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The circular economy – a practical solution

Tracey Rawling Church, Head of CSR at KYOCERA Document Solutions UK and a regular contributor to seminars and conferences on sustainability, CSR and the circular economy, assesses new EU proposals for waste management and recycling.

The Circular Economy package includes no new legislative proposals, only tweaks to existing rules and non-legislative initiatives
The Circular Economy package includes no new  legislative proposals, only tweaks to existing rules and non-legislative initiatives.

The new EU Circular Economy Package, announced on December 2, was hotly anticipated by TechUK and other industry bodies. When the previous plan was withdrawn, the initial dismay was tempered by the EU’s claim that the new plan would be more ambitious. While there are still some details to be ironed out, it certainly takes a more holistic approach to creating circular material flows and improving materials efficiency, particularly for energy-related products.

Some highlights include:

– Increased focus on better product design. The Ecodesign working plan for 2015-17 is to include measures to promote durability, upgradability, reparability and recyclability, and to discourage planned obsolescence. There is mention of Green Public Procurement rules being adapted to reflect this. Economic incentives for better product design are also mentioned, as part of extended producer responsibility schemes, but how this would be implemented is so far unclear. Manufacturers like KYOCERA who already design for disassembly, reparability and durability will be hoping that their investment begins to pay off.

– Recognition of reuse. Products prepared for reuse will in future count towards recycling targets. This is a good thing in principle, but there are fears that this may have the unintended consequence of making products destined for reuse subject to waste handling regulations, adding cost and complexity.

– Preserving material quality. This has been a significant flaw in the current WEEE compliance system. With targets focused exclusively on volume of material collected, there is no incentive to preserve material quality and retain economic value. The new package talks of development of quality standards for secondary raw materials and the introduction of economic instruments to incentivise application of the waste hierarchy, as well as better exchange of information between manufacturers and recyclers on material flaws and impacts. It’s difficult to see how this can be achieved under the current producer compliance schemes, which typically pool waste of myriad types and take a ‘one size fits all’ approach to recycling them.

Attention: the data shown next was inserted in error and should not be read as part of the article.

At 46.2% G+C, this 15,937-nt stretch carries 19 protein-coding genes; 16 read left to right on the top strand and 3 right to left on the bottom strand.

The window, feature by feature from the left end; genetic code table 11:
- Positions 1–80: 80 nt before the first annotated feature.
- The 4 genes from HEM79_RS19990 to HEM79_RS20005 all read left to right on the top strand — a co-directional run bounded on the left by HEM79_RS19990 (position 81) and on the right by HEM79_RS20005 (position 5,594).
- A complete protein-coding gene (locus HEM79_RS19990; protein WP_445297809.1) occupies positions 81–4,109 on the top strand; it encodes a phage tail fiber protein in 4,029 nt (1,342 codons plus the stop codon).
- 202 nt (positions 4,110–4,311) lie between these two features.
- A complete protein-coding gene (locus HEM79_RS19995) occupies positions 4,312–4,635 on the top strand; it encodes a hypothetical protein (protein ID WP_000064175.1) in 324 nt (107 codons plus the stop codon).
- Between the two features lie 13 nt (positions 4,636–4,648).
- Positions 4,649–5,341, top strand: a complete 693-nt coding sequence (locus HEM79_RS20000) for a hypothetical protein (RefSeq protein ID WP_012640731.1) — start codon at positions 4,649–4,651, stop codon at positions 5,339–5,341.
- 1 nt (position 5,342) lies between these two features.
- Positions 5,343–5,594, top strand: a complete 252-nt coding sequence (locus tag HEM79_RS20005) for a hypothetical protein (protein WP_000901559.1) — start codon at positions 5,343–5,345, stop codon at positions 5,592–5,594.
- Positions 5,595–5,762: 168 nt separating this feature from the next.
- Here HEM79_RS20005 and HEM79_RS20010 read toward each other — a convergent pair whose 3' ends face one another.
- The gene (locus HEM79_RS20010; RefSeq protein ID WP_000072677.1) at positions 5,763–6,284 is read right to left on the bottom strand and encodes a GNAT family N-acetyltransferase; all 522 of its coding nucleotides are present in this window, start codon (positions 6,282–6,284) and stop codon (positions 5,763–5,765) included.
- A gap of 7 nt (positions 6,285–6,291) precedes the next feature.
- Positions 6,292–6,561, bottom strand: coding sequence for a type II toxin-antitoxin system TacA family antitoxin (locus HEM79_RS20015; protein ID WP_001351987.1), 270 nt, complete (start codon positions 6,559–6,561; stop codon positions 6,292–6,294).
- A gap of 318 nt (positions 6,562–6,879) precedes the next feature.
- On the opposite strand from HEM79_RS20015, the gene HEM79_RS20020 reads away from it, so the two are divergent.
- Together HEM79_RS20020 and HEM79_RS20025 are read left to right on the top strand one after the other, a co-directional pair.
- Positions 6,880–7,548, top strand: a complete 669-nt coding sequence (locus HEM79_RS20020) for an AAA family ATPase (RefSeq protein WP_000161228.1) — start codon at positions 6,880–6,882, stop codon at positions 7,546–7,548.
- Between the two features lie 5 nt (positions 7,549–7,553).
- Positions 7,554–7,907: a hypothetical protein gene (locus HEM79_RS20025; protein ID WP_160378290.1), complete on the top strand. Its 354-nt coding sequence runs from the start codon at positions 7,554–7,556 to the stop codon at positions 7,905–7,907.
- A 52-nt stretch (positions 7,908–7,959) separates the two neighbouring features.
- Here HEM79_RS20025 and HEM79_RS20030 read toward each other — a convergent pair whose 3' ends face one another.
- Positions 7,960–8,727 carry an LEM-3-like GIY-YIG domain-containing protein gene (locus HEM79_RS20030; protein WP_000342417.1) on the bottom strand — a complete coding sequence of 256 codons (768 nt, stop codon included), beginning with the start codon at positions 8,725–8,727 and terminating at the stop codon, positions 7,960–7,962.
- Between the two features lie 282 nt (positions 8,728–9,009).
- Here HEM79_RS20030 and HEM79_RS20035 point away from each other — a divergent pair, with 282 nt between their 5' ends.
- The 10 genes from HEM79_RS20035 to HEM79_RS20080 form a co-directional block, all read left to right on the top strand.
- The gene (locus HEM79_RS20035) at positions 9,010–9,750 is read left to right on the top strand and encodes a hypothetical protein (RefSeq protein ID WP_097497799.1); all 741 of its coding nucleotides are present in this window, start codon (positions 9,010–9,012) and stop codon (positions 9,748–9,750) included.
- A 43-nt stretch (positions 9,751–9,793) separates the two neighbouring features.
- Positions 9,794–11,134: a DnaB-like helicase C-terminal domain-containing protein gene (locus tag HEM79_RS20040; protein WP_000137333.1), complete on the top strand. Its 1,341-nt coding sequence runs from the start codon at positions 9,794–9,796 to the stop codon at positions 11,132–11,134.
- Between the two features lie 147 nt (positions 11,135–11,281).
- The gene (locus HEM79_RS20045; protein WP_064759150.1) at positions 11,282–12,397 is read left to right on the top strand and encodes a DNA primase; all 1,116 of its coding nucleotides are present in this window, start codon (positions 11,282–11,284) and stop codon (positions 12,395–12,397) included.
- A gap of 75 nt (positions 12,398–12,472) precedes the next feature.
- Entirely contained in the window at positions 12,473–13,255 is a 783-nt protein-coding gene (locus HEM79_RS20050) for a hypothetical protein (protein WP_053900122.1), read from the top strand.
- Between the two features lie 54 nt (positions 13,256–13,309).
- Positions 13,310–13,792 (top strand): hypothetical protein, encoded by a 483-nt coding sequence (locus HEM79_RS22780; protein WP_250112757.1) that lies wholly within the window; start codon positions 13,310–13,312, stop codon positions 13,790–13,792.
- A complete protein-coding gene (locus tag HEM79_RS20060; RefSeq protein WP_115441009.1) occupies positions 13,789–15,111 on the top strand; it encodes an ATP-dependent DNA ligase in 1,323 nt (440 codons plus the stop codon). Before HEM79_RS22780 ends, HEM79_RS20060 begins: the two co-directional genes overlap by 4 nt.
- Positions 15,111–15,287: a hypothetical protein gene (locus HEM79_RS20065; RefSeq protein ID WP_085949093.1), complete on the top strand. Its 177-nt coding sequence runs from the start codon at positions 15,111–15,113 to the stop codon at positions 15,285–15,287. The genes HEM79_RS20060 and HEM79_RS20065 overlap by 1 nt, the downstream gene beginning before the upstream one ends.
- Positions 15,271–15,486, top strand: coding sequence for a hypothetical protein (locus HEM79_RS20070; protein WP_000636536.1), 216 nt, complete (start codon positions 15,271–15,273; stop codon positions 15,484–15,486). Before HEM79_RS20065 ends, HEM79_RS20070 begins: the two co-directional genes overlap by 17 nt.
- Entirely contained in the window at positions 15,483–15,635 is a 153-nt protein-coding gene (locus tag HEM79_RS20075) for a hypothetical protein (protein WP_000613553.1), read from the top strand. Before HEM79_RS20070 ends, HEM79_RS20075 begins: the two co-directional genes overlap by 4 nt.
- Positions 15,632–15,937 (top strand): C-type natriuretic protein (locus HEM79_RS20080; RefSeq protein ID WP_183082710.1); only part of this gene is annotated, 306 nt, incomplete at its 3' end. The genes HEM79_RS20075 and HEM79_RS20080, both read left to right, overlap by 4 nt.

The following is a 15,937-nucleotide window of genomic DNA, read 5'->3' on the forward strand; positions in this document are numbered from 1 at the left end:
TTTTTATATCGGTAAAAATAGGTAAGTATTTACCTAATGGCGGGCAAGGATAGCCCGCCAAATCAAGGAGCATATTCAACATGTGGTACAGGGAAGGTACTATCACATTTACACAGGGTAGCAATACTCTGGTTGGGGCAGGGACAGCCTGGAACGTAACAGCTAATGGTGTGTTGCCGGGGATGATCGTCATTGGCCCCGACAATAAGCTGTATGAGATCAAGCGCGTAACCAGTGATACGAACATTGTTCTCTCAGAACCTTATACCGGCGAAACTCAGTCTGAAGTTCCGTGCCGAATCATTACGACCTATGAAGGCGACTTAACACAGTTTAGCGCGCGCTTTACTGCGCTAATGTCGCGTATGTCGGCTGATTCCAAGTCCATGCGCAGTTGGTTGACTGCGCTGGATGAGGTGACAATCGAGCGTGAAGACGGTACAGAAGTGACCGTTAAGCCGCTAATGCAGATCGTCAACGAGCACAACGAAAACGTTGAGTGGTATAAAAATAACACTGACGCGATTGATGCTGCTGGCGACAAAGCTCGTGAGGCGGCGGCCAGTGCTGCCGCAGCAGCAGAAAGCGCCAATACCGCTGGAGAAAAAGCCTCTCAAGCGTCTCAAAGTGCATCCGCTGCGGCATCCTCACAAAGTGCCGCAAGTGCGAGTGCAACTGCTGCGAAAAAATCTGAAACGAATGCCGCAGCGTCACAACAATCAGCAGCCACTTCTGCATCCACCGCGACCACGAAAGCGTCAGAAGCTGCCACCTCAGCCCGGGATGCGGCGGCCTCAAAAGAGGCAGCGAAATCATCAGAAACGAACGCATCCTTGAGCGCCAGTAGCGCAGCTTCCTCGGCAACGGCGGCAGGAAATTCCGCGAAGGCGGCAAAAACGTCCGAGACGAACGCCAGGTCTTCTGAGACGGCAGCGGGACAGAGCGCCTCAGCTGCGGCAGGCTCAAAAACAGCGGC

– Investment in innovation. A €650 million fund will be established as part of the Horizon 2020 project to support innovative projects that promote the objectives of the Circular Economy, including identifying and addressing potential regulatory obstacles for innovators – an opportunity for progressive companies.

– Standards and definitions. There are vague commitments to work with stakeholders to make green claims more trustworthy and improve enforcement of the rules. We can also expect work on the Product Environmental Footprinting programme to accelerate. This already has a strong focus on electronics.

Devil in the detail

The devil, as always, will be in the detail.

The Netherlands, which sees itself as a leader in Circular Economy innovation, is taking over the EU Presidency for the first half of 2016, and there will be pressure to have the package signed off while it is at the helm. Meanwhile, many producers are still getting to grips with the challenge of ‘dual use’ reporting, and work continues to determine the best way to manage the transition from 10 to six categories to comply with WEEE open scope.

Electrical and electronic products have always been a priority sector for the EU’s Circular Economy strategy, not least because of the critical raw materials that electrical and electronic products contain. But the Circular Economy package includes no new legislative proposals, only tweaks to existing rules and non-legislative initiatives.

Although we can expect work on implementing the package to move ahead swiftly, it will take longer for the waste legislative elements to filter through. Future legislation on energy-related product design will also be influenced by the outcome of COP21, which seems to indicate an increased level of ambition on curbing emissions.

Whether these changes will be beneficial or detrimental to the tech industry in the long-term remains unclear. On the one hand, we have moves to make producers liable for collection costs, as well as treatment and recycling costs. Balanced against that are plans for variable financial contributions from producers to reflect end-of-life recycling and treatment costs. While it’s clearly preferable from a sustainability point of view to have efficient materials cycles and to recover high value, high quality recyclate, all these systems and processes are likely to add cost, which manufacturers and their channel partners will be under pressure to absorb.

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